Marietta Main Street to hold anniversary party
MARIETTA — “Main Street was founded on passion.”
That is the phrase emblazoned on the website for Marietta Main Street, a powerhouse organization whose mission over the past five years has been to revitalize and celebrate downtown Marietta. A party is planned on April 18 to celebrate, however Marietta Main Street became official five years ago this July, receiving its designation from Heritage Ohio in 2013.
What sprang from ReSTORE Marietta, founded in 2006 by downtown business owners and community-minded volunteers, has become the town’s No. 1 cheerleader as far as promoting business, history and activities. Prior to ReSTORE, the Marietta Area Merchants Association and Friends of Front Street were merchant and community-driven organizations that promoted the idea of shopping small and shopping locally. Now Marietta Main Street has the backing of Heritage Ohio, the state body that manages the Ohio Main Street program.
Marietta is one of 24 Main Street communities in the state of Ohio.
The funding for the local organization comes primarily from events and programs, grants and partnerships with merchants and nonprofits. In 2017, revenue for Marietta Main Street was $106,692.
“The designation included a hefty application process, community visits, the production of work plans, budgets and proof of programming, a strategic plan and presentation of mission and vision, and a resolution passed by the City of Marietta for the community to be known as a Main Street Community,” according to Cristie Thomas, executive director.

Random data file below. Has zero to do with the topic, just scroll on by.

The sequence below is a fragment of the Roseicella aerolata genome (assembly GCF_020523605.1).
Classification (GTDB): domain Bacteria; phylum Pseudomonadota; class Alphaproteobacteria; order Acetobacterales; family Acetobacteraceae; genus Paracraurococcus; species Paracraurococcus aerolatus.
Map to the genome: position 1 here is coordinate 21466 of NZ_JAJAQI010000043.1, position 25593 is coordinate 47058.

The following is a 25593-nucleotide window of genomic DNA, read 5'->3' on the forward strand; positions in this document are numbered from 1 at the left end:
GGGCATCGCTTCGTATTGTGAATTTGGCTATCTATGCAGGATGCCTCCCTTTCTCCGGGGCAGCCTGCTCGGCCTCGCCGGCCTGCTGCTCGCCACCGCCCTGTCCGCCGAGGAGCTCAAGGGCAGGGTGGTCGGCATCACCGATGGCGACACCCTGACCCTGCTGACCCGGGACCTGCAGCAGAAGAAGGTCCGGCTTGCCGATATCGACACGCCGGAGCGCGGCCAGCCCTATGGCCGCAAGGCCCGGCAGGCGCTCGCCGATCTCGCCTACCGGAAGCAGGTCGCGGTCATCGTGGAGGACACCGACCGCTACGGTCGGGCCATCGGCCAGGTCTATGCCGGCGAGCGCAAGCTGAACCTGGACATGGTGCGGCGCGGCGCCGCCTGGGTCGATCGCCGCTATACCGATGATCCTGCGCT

The resolution was passed on April 4, 2013 and the city earned its Main Street status that July. Annually, the organization needs to maintain its accreditation as a Main Street Community by producing reports and sharing data — nearly 100 points worth of review — with Heritage Ohio.
“We were founding members of ReSTORE and now we are proud members and participants in Marietta Main Street,” said Sylvi Caporale, owner with husband Jim of American Flags & Poles for nearly 22 years. “The recognition around the state is always strong and Marietta Main Street is a great trendsetter.”
Caporale said that the triad of the Marietta Area Chamber of Commerce, Marietta Main Street and the Marietta-Washington County Convention and Visitors Bureau is a partnership that makes each one successful.
“It’s really very important that we have all three working together; (success) also takes an active board and major energy toward volunteerism. The next focus is getting that community involvement,” she said.